Why Rahul Gandhi Dumped The United Opposition Plan
Many regional parties have grown at the expense of the Congress. Its path back to power isn’t through alliances with them.
With Priyanka Gandhi’s entry into politics, the much-talked about pan-India Congress-led mahagathbandhan stands buried. The Congress has announced it will contest alone in Uttar Pradesh, West Bengal, and Andhra Pradesh, which account for 27 percent of the Lok Sabha’s 543 seats. With half of all seats expected to be a contest between existing members of the National Democratic Alliance and the United Progressive Alliance, there’s not much room left for a mahagathbandhan.
In Kerala and Odisha, Congress has been the primary rival of the current ruling parties in the state. The Aam Aadmi Party has ruled out an alliance with the Congress, in Delhi and Punjab. In Assam, the Asom Gana Parishad (now out of the NDA) is a pale shadow of its former self.
The Congress is being blamed by a section of politicians and commentators for ‘working against the larger cause of defeating the BJP in 2019’. Is the Congress laying the ground for a longer-term revival beyond 2019?
How Does This Help Congress?
It gives the Congress an opportunity to think long-term and not compromise for short-term benefits.
In Uttar Pradesh, West Bengal, and Andhra Pradesh, the parties that Congress was in discussions with, are not its natural partners.
Just a few months back, the Telugu Desam Party was part of the NDA. Mamata Banerjee and Chandrababu Naidu’s brief new-found love for the Congress was possibly a result of the BJP's rising presence in Bengal and Andhra.
The biggest advantage of adopting a go-it-alone strategy is it blunts Prime Minister Narendra Modi’s accusation that parties of different ideologies and principles are ganging up to defeat him as he is after the corrupt.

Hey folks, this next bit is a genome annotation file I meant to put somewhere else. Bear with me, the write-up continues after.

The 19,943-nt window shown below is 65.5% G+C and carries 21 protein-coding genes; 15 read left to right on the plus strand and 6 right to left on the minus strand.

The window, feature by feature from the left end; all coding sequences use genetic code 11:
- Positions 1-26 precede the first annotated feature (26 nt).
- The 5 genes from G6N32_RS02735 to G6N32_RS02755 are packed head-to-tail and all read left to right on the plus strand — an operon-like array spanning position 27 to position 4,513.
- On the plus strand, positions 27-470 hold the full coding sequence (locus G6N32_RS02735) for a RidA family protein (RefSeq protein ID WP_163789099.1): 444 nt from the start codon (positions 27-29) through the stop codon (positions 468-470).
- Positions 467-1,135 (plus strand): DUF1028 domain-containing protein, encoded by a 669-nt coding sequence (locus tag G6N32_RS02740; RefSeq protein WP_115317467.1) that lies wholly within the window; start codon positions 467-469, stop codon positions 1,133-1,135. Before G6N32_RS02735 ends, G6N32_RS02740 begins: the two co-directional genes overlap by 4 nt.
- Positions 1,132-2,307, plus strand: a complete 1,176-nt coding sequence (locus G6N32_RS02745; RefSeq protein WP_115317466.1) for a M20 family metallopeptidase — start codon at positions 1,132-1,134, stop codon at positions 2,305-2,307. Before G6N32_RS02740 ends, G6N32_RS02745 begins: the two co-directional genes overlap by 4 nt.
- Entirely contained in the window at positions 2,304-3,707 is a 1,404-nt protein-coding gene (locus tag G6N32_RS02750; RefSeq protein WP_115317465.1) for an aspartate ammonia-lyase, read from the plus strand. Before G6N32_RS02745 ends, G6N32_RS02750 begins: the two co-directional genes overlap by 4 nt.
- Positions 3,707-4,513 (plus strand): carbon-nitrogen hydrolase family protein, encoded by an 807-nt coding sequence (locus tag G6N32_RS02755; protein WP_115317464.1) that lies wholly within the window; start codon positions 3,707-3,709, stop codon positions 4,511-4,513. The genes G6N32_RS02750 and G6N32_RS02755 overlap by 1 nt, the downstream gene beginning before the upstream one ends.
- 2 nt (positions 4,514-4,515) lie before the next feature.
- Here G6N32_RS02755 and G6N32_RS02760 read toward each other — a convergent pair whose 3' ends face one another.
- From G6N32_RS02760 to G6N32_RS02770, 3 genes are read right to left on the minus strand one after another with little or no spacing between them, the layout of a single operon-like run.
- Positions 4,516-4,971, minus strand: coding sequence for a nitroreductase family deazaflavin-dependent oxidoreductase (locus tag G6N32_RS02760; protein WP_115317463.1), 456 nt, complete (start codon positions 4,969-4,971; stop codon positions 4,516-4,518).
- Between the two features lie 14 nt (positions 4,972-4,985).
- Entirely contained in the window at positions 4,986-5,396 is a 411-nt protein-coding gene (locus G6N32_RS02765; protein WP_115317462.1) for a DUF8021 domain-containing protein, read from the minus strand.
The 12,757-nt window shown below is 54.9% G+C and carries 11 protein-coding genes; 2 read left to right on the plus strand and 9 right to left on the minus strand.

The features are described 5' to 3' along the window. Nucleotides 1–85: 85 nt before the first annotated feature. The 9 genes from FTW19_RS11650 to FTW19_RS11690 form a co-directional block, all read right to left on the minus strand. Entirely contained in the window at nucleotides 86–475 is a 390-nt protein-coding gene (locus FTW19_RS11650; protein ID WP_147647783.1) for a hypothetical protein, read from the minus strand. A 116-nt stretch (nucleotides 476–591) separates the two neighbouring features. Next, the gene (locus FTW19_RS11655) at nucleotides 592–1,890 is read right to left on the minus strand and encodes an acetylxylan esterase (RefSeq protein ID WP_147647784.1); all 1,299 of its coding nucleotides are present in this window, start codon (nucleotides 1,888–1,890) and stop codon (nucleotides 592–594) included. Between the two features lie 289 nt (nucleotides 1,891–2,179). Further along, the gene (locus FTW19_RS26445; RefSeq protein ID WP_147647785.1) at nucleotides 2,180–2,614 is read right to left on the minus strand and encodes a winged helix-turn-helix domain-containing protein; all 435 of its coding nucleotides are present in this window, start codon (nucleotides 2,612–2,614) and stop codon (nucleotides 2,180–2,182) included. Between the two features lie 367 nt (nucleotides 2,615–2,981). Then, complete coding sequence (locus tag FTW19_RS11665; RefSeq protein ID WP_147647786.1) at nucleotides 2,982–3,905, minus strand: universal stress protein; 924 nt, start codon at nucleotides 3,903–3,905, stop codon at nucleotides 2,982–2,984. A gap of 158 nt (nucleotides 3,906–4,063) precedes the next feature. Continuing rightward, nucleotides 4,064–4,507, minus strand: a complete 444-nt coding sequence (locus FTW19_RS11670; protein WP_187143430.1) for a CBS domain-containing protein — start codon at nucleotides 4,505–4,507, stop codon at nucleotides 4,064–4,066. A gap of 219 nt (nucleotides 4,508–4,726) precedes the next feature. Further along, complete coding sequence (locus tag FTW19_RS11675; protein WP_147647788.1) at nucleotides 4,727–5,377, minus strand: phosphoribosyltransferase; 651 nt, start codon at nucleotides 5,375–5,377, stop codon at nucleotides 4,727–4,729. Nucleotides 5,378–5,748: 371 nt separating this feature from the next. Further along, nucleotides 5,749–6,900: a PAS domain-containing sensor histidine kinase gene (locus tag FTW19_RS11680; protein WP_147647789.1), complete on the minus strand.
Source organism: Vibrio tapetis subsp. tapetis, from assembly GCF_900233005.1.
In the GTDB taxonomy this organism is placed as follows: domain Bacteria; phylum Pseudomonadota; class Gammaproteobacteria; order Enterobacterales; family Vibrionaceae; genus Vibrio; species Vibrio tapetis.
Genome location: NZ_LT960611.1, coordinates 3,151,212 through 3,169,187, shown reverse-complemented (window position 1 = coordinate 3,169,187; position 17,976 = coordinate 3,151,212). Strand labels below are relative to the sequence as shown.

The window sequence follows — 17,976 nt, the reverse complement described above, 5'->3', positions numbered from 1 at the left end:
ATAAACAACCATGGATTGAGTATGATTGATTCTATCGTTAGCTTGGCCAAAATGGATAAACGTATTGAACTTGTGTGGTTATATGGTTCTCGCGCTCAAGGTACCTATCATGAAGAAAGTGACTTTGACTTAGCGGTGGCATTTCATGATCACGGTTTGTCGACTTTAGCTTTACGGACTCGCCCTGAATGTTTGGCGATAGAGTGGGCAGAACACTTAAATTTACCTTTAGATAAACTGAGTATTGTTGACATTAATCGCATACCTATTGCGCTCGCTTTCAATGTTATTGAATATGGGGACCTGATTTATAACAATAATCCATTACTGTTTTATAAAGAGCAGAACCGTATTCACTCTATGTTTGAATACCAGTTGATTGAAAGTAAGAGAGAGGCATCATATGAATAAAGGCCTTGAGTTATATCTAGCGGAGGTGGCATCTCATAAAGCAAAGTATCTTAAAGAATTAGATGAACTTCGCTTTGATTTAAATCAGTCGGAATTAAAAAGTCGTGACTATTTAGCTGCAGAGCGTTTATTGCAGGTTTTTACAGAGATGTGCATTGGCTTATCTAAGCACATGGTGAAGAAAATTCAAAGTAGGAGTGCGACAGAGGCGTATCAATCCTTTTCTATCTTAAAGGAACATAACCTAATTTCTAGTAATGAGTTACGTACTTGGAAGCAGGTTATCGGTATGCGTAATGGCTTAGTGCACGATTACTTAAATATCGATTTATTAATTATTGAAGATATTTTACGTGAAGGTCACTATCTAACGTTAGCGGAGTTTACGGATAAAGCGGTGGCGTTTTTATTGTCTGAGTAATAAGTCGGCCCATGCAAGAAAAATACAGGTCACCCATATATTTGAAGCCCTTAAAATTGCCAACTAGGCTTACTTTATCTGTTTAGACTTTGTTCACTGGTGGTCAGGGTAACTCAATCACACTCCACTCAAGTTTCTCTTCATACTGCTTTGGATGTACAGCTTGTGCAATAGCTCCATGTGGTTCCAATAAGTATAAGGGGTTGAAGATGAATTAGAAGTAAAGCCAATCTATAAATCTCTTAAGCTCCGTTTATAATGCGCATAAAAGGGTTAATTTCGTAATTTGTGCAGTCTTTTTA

Tracing Congress’ Decline
To understand how Congress could revive its fortunes, we need to first look at the erosion of key vote blocs and the decline in support over the years.
The grand old party has lost significant vote share to regional parties and BJP over the years:
- Dalits to BSP and BJP,
- Tribal vote to BJP,
- OBC vote to BJP and Janata Dal offshoots (SP, RJD, BJD, JDS etc.),
- Muslim vote to regional parties,
- Upper caste vote to BJP.
The Congress has also been set back by many splits. In just the last 20 years, there have been the exits of Sharad Pawar (NCP), Mamata Banerjee (TMC), and Jagan Reddy (YSR Congress).
These three parties bagged 8.1 percent of the votes in the 2014 Lok Sabha election, and won 49 seats, five more than the Congress.
Revival Plan: The Big Picture
In the 2014 elections, Congress received 40 percent of its total votes from Schedule Tribe and Muslim voters. However, these two communities account for only 23 percent of the population.
Post-Mandal, the OBC votes have largely been with the Janata Dal splinter groups, and more recently the BJP as Narendra Modi wore the OBC card on his sleeve.
To get back into the fight as a serious contender, the Congress needs to bring back the Scheduled Caste and upper caste votes it lost over the years.
Together, SC, ST, minority, and upper castes are roughly 50 percent of the population.